Leah's Reviews > Manhattan

Manhattan by Ronni Cooper
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Dec 20, 11

bookshelves: for-review, books-read-2011, favorites
Read from December 08 to 10, 2011

Manhattan by Rooni Cooper is a book I read without any pre-conceived notions. I haven’t read Ronni’s debut novel, Rock Chicks, so I went into the book blind. Ronni has made the switch from the music scene to the writing scene (although you won’t find her on the music scene under Ronni Cooper as I’m almost sure it’s a pseudonym) and I was massively impressed with Manhattan. There’s something so satisfying about being surprised by a book, and I found Manhattan to be a fast-paced novel that was very, very hard to put down. I love discovering new authors and it looks like Ronni has made a successful transition, and the fact she’s able to use her insider music knowledge makes for an even better collaboration.

Manhattan reminded me very much of the early-days Louise Bagshawe. Career Girls, The Devil You Know, Tall Poppies, all the earlier Bagshawe novels were about women fighting their way to the top and taking on big, horrible people in the process and Manhattan is very reminiscent of that, as Cooper’s three heroines all battle with inner demons and horrible men to end up with lives that are their own, rather than ones that have been forced on them due to unseen circumstances. Novels like that are my favourite kind because they just get down to business, and the story is allowed to be told without interruption, without the inner monologues of first-person Chick Lit novels. Every once in a while I want to read about heroines that aren’t stupid, that aren’t pining for men, and that pretty much takes me into a world I’ll never know anything about and Manhattan does that perfectly.

I actually thought the synopsis was a bit misleading. The synopsis hints at the novel being all about Manhattan, the nightclub the three ladies co-own, but that’s actually a massive (unintentional) spoiler. The novel isn’t about that at all, in fact it’s actually a small part of the novel because the novel itself is about how they got to that point of owning New York’s biggest nightclub. It’s how Raine, Mei-Lin and Stevie’s lives began. How Raine became a nightclub owner, how Mei-Lin became a madam, how Stevie became a rock chick. It’s about how these bum-kicking girls got their payback on the people that wronged them/hurt them. And it’s good, too. It’s such a ride to see Raine mete out her revenge, to see Mei-Lin use her abilities to the best of her advantage, and to see Stevie rock out with her band. Each of the three women are successful at what they do (even if in Mei-Lin’s case, it’s probably not something to celebrate being good at) and I liked seeing how they dealt with what life had thrown at them, Mei-Lin’s being the most horrific but the most satisfying once it got to its conclusion.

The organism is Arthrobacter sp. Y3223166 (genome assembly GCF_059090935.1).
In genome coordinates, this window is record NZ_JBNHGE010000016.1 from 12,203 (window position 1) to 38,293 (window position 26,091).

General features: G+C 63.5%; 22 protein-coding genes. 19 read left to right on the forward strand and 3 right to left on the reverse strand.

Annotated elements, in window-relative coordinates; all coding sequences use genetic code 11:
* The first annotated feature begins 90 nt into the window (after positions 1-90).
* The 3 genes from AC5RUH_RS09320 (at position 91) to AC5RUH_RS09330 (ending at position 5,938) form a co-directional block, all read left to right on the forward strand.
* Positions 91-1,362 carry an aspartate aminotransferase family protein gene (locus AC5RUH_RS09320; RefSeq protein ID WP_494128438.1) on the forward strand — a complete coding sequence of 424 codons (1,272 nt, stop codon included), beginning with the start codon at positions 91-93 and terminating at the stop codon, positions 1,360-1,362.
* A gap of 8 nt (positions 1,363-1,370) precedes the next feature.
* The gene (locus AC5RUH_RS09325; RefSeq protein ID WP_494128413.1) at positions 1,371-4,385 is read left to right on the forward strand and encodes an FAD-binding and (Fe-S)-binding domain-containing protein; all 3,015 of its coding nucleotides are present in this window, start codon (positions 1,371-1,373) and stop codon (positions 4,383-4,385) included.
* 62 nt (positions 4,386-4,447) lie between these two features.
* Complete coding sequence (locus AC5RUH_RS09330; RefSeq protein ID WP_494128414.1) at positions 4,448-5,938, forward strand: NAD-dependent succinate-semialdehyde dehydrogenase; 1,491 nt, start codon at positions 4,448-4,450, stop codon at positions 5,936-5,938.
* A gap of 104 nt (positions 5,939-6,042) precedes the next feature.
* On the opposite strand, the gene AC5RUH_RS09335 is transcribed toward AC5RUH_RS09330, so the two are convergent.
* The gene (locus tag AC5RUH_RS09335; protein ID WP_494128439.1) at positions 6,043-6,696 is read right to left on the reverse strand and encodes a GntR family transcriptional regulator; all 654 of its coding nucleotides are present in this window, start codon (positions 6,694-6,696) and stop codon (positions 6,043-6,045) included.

Manhattan was just an excellent read. I really loved it and the best part was I didn’t expect to, because I didn’t know what I was going to be reading. (Particularly since her first novel came with an “explicit” sticker; there’s no need for that sticker this time around.) It’s such a good story and the fact it’s set in the 80s/early 90s, the fact Cooper has used her music knowledge for Stevie, it all has such an old-school feel that just makes it even better. Cooper could easily become the new Bagshawe, and anyone who loves Bagshawe (the early Bagshawe, anyway) will love how Cooper gives you three strong heroines and puts them in rubbish circumstances and they have to fight to make their way to the top. It’s brilliant and I’d definitely recommend it. From start to finished I was kept hooked and it takes a heck of a book to do that, because I am one fussy customer. Mahattan is definitely a book for your Christmas stocking.
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Reading Progress

12/08/2011 page 50
12.0% "Really good so far, fast-paced, interesting characters, fast read... Enjoying it!"
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